The Delfin III had good sized cabins and bathrooms that had all the amenities one could expect of a river cruise. There are only 20 cabins on board and the crew to guest ratio is almost 1:1. Staff on board was exceptional and extremely attentive.
On our sailing we had only 4 English speaking guests and the rest were from Lima. In particular we had one large family celebrating the life of a lost loved one. I loved watching the family of play in the pool or playing chess in the lounge. The patriarch had loved the jungle and thus was the perfect place to celebrate his life.
The lounge area is where we would meet at night to discuss the next days activities. During the day we had a little pool and sun deck. There were also various classes or activates offered in the afternoon, The lounge was also where we were treated to unlimited pisco sours.
While I speak no Spanish our fellow guests wanted to learn more about us, so she invited us for a drink at the bar. The bartender translated back and forth for us over pisco sours questions of what does your family eat at home, to how many children do you have. The same questions we had as we were just beginning to learn about Peru. The one thing about river cruises, regardless if they are in Europe, South East Asia, Africa or South America is that those on board crave making connections with other like minded travelers.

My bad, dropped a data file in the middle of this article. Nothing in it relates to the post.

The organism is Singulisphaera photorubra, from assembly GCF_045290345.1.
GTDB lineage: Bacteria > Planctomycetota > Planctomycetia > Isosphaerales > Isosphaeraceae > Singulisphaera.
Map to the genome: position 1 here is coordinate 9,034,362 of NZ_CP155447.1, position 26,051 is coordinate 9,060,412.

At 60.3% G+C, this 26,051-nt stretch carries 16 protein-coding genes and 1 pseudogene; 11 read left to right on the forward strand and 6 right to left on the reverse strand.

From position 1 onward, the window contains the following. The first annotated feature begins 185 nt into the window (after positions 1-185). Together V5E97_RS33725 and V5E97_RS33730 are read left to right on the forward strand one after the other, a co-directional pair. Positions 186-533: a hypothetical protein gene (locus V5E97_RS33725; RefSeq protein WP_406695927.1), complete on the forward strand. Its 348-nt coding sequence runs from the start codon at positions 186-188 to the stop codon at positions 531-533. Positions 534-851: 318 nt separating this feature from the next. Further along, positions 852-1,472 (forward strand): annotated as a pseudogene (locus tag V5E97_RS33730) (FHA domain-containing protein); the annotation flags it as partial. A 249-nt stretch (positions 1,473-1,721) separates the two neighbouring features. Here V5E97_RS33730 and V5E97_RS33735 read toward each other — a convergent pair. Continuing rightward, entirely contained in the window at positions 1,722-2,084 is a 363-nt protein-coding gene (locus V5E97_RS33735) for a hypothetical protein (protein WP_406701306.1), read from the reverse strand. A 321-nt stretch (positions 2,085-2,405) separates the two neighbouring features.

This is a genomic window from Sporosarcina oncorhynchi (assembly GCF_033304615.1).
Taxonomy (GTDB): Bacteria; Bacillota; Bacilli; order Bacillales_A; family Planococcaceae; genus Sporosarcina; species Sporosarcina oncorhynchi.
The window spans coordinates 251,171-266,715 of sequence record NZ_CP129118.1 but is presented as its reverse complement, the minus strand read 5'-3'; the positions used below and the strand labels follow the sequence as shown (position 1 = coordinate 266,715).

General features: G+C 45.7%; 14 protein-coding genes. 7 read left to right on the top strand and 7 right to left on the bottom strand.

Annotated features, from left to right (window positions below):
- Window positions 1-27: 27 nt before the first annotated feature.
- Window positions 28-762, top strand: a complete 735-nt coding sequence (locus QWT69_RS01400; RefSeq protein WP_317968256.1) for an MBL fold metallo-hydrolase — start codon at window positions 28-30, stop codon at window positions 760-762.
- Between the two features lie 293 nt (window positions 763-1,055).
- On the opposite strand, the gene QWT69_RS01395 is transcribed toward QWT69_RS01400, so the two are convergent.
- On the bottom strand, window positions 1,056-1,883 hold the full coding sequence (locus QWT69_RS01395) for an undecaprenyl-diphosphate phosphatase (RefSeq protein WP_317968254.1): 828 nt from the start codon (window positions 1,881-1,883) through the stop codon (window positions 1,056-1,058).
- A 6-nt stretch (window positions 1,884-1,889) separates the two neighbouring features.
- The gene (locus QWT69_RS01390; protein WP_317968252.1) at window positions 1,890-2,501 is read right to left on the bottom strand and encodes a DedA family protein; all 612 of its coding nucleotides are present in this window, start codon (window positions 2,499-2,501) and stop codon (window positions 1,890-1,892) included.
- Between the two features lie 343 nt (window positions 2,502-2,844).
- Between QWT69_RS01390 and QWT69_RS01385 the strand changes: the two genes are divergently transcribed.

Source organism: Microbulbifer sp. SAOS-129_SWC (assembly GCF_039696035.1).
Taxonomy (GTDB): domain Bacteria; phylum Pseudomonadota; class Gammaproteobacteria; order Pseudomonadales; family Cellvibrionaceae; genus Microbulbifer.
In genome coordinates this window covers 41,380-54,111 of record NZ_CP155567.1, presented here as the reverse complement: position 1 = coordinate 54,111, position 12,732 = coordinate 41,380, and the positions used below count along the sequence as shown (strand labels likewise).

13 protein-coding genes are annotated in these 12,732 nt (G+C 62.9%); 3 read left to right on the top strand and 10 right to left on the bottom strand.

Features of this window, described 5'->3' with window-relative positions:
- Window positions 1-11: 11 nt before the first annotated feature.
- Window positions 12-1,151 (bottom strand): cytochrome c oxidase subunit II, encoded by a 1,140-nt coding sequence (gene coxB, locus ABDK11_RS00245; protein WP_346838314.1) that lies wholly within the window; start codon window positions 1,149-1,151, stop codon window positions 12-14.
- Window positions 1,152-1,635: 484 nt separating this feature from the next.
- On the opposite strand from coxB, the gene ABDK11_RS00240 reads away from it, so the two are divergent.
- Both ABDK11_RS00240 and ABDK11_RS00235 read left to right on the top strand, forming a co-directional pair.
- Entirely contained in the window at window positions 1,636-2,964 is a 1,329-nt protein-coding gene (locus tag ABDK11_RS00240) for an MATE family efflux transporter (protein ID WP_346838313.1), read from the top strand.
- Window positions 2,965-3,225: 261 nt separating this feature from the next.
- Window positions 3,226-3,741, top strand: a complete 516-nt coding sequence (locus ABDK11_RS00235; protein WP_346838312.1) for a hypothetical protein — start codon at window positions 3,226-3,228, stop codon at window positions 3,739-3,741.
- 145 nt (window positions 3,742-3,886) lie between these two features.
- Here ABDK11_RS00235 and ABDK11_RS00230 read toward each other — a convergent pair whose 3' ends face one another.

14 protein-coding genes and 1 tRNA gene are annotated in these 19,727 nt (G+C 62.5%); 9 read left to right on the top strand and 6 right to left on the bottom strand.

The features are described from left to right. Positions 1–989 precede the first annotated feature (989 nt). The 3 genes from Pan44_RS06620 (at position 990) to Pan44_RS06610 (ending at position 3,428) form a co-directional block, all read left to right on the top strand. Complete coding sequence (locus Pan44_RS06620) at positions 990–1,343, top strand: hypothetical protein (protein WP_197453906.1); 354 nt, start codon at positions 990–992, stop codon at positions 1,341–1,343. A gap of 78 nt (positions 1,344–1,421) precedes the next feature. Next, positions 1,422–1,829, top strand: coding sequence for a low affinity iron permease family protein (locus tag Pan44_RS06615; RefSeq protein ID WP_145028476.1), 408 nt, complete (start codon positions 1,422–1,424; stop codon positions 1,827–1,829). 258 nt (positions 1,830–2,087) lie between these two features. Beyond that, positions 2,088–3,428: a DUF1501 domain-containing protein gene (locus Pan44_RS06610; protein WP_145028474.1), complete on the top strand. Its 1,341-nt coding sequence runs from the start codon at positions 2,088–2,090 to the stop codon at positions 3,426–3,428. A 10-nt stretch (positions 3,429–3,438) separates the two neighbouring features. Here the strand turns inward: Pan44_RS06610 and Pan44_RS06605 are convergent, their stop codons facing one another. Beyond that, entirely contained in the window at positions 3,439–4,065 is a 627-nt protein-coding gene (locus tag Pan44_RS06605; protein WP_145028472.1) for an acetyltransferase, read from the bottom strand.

The food on board the Delfin was wonderful and represented foods readily available in the Amazon. We had fish, beef tenderloin, chicken and even pork. Food was exceptional as the Delfin is affiliated with Relais and Chateaux. Each time we sat down for lunch or dinner there was another delicious dish. Our maitre d eager explained each of the dishes we ate at meals. He was also an excellent singer and guitar player as we learned on our last full day on board.
Visiting the Amazon in Peru is a bit like an African safari, except much of the wildlife you will see will be in the form of birds. I am not a birder, but by day two I was actively searching for the Macaws, hawks and king fishers. You hear the Macaws before you see them, so you have to use your ears as well as your eyes. Ah but to see those beautiful birds in the wild is a sight most won’t see. By day 2 we had also started to spot monkeys (there are over 13 different varieties in the Peruvian Amazon) sloths, bats, rats and Caiman (medium size crocodiles). We went fishing for piranha and had breakfast in the jungle.
Well appointed, towels were changed daily and room was kept clean. Great amenities in the bathroom (cotton balls, q-tips).